# Induced charges Consider a charge +q placed inside a cavity of conducting body. Charges will be induced as shown in the diagram below. How do we show that the electric field at a point A inside the cavity due to the induced charges is equal to zero? I was able to prove it for a spherical shell using symmetry but how do I do it for the following shape?

Since point A is inside the cavity the field there is not zero.

The field there is the sum of the field due to the charge on the inner surface and the charge in the cavity.

The field due to the charges on the outside surface does produce zero field inside the cavity as well as inside the conductor. If that's what you want to show then you need to use a uniqueness result.

Consider a conductor of arbitrary shape after it achieves electrostatic equilibrium.

If an electric field did exist in the conductor material, then the electric field would exert a force on the charges that are present there. This net force would begin to accelerate and move these charges. So if this were to occur, then the original claim that the object was at electrostatic equilibrium would be a false claim.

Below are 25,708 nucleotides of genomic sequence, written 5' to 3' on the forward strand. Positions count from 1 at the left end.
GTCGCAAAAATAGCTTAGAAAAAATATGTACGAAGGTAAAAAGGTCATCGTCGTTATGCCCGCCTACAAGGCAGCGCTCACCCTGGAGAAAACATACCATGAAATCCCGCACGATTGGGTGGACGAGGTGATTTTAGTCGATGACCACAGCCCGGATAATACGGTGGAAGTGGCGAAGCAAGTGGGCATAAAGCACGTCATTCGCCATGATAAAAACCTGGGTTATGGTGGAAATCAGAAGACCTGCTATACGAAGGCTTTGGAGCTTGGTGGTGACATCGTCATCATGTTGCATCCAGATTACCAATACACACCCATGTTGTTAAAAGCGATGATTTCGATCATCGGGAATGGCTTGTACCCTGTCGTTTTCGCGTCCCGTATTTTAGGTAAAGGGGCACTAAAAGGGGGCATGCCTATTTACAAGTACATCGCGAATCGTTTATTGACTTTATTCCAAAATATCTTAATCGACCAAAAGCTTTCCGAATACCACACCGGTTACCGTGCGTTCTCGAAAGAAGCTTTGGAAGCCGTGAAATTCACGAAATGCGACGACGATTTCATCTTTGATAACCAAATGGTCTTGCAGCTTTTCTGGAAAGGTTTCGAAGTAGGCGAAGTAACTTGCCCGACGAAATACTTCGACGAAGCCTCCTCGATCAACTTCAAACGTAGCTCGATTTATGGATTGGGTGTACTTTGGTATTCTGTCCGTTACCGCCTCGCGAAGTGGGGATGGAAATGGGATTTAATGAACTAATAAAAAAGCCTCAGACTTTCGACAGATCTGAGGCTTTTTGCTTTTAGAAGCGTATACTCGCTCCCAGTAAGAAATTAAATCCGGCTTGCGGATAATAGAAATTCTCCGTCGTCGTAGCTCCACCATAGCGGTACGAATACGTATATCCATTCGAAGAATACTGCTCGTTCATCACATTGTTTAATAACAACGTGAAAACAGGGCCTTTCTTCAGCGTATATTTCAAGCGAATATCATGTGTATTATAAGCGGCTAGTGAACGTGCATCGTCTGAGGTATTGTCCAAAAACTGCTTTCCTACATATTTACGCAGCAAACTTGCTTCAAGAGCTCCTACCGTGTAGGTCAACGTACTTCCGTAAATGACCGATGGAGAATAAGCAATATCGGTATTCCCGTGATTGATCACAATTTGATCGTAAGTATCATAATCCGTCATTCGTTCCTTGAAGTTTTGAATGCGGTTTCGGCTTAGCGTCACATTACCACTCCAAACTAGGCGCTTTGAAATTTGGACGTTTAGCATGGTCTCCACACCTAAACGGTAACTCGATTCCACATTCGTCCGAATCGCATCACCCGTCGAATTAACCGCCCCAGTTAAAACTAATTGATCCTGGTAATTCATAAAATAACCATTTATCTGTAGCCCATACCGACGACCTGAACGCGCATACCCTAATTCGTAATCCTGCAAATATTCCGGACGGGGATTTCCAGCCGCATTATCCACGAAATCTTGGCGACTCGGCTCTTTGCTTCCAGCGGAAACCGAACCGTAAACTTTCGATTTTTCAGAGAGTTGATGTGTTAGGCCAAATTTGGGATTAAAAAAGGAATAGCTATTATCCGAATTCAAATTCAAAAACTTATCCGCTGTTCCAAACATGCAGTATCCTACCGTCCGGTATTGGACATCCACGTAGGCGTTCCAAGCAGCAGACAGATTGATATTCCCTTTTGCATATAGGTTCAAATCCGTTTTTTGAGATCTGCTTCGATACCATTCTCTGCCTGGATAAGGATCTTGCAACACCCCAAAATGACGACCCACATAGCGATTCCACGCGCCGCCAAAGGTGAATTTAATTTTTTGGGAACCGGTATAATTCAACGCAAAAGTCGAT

This is the case of isolated fields , the effect of this Field is only valid inside the cavity

Just draw a guassian surface outside it ,it proves E= 0

But draw a guassian surface inside E=Kq/r^2 ( Which might not be accurate as field inside is not radially outward if charge is not placed at geometric centre)